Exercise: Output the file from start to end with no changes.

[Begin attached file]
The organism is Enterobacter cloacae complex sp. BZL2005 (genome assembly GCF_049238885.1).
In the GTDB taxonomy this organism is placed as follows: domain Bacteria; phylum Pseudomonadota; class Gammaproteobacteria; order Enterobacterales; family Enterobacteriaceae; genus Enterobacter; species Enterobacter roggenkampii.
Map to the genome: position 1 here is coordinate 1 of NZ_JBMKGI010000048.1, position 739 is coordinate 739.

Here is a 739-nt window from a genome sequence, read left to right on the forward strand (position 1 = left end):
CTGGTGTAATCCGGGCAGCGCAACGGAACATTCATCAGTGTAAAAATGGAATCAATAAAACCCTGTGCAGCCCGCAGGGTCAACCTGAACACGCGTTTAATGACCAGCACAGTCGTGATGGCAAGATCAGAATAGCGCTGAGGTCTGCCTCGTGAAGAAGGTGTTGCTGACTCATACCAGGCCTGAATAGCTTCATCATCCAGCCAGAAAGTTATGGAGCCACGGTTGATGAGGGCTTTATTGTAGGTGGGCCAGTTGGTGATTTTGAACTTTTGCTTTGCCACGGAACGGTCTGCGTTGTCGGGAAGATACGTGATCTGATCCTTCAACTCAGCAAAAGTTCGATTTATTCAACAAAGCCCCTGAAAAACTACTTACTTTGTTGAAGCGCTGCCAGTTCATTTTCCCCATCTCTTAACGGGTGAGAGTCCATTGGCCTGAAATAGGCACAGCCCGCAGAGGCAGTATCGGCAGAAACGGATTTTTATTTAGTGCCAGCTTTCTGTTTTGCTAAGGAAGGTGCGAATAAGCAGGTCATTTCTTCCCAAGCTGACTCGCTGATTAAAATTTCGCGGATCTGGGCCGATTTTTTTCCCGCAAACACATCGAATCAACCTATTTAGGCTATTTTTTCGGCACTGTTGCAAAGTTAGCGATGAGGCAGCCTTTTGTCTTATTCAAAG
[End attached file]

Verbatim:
The organism is Enterobacter cloacae complex sp. BZL2005 (genome assembly GCF_049238885.1).
In the GTDB taxonomy this organism is placed as follows: domain Bacteria; phylum Pseudomonadota; class Gammaproteobacteria; order Enterobacterales; family Enterobacteriaceae; genus Enterobacter; species Enterobacter roggenkampii.
Map to the genome: position 1 here is coordinate 1 of NZ_JBMKGI010000048.1, position 739 is coordinate 739.

Here is a 739-nt window from a genome sequence, read left to right on the forward strand (position 1 = left end):
CTGGTGTAATCCGGGCAGCGCAACGGAACATTCATCAGTGTAAAAATGGAATCAATAAAACCCTGTGCAGCCCGCAGGGTCAACCTGAACACGCGTTTAATGACCAGCACAGTCGTGATGGCAAGATCAGAATAGCGCTGAGGTCTGCCTCGTGAAGAAGGTGTTGCTGACTCATACCAGGCCTGAATAGCTTCATCATCCAGCCAGAAAGTTATGGAGCCACGGTTGATGAGGGCTTTATTGTAGGTGGGCCAGTTGGTGATTTTGAACTTTTGCTTTGCCACGGAACGGTCTGCGTTGTCGGGAAGATACGTGATCTGATCCTTCAACTCAGCAAAAGTTCGATTTATTCAACAAAGCCCCTGAAAAACTACTTACTTTGTTGAAGCGCTGCCAGTTCATTTTCCCCATCTCTTAACGGGTGAGAGTCCATTGGCCTGAAATAGGCACAGCCCGCAGAGGCAGTATCGGCAGAAACGGATTTTTATTTAGTGCCAGCTTTCTGTTTTGCTAAGGAAGGTGCGAATAAGCAGGTCATTTCTTCCCAAGCTGACTCGCTGATTAAAATTTCGCGGATCTGGGCCGATTTTTTTCCCGCAAACACATCGAATCAACCTATTTAGGCTATTTTTTCGGCACTGTTGCAAAGTTAGCGATGAGGCAGCCTTTTGTCTTATTCAAAG